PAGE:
What's more, there's never really a sense of peril as Rendall doesn't allow the tension to build. Just when it starts to get edgy, the shark rockets out of the water and we become desensitised to the threat. In this regard, Rendall's naff horror is tactlessly over-engineered with CGI and little thought has gone into how we are made to feel claustrophobic and at risk. The 3D version of the film might help this, but it's a perfect example of how Bait relies on cheap gimmicks and lousy thrills. It's a struggle to find anything redeeming about Rendall's horror ordeal; the acting is phony, the writing spectacularly clichéd and the melodramatic soundtrack utterly misplaced.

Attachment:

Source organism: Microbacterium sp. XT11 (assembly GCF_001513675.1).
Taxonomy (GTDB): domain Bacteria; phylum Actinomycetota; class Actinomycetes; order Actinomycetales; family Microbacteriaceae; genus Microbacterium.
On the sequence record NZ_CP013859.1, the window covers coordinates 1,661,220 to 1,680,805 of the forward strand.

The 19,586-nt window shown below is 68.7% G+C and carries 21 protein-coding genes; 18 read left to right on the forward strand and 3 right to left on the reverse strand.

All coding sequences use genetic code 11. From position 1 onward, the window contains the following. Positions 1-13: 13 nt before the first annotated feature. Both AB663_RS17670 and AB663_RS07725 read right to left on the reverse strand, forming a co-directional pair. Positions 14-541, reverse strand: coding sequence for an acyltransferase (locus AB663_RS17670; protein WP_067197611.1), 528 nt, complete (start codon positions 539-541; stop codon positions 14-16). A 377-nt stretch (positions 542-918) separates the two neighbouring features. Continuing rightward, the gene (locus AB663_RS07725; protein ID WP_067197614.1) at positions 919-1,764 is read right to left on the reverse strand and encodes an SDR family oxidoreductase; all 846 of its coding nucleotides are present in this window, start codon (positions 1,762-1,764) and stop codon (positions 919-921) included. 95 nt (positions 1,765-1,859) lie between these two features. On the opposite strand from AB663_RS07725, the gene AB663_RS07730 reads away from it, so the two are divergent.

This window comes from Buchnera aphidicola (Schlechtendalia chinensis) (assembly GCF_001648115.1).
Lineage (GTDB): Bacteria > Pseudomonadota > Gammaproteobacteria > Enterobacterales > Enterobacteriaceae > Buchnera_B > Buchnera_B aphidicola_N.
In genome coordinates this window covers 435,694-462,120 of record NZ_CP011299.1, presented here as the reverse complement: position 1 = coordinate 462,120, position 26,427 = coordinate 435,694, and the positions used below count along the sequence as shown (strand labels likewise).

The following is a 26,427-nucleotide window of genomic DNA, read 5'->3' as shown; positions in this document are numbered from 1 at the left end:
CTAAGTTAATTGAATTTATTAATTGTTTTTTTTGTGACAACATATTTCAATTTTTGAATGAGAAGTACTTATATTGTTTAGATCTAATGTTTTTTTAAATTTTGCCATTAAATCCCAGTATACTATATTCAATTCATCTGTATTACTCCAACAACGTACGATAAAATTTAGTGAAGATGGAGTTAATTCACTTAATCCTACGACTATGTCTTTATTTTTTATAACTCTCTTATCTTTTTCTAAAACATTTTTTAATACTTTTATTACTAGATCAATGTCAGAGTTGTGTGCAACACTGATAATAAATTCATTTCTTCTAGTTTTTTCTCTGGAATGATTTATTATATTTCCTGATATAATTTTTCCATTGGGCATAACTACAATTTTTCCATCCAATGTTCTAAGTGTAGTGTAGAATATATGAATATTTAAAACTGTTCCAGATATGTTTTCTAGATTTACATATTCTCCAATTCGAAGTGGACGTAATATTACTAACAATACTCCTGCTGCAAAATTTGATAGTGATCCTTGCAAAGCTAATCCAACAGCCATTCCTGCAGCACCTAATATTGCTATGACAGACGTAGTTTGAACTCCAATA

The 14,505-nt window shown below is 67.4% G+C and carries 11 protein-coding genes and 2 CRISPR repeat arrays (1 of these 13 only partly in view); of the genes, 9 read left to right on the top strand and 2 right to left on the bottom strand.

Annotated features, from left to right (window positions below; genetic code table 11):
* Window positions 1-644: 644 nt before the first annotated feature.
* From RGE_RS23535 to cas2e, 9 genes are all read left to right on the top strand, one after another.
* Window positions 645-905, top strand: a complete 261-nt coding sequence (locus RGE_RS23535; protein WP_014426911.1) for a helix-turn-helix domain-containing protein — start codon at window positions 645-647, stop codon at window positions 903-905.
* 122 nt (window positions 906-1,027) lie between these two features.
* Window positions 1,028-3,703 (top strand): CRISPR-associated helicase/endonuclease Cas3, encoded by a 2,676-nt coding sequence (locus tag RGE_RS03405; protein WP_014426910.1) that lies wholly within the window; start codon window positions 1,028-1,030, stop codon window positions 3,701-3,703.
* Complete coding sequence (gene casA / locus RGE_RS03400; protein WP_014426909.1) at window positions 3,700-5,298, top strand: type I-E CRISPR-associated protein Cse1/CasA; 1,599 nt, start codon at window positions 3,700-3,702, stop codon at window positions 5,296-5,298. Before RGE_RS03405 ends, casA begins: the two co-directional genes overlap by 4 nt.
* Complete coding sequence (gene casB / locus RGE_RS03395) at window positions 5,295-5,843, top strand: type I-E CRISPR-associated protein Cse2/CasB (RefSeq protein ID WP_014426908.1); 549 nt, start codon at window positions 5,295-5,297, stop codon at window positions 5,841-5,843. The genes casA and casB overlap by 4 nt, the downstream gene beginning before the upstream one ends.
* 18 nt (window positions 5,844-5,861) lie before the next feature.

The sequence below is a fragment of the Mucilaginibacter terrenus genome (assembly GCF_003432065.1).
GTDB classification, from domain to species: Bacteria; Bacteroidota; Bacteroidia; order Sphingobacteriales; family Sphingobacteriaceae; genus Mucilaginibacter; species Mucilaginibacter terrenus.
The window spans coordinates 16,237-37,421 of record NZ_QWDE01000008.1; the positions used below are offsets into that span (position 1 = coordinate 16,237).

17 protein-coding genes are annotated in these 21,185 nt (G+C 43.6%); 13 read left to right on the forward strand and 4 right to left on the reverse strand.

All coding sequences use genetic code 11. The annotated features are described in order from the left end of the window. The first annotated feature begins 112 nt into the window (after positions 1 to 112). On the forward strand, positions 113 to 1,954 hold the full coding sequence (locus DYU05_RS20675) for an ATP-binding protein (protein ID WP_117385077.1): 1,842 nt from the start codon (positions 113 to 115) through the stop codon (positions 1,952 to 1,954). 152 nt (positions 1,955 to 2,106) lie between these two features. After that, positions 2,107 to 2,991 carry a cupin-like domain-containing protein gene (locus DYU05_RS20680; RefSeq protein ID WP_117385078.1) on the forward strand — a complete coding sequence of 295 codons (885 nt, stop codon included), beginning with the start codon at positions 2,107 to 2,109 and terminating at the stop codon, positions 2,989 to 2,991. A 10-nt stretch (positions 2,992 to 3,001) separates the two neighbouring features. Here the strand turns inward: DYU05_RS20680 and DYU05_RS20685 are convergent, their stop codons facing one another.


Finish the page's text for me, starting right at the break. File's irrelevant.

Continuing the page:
The reason these elements fail so noticeably is that Rendall tries to force many different issues. When Bait's motley group are trapped, they start to reflect on their lives, their differences, and ultimately their imperfections (obviously it takes a tsunami to make people confront their flaws). This adds an extra dimension of triviality and detracts from the terror lurking in the water. What we're left with is a final product which is neither interesting nor amusing.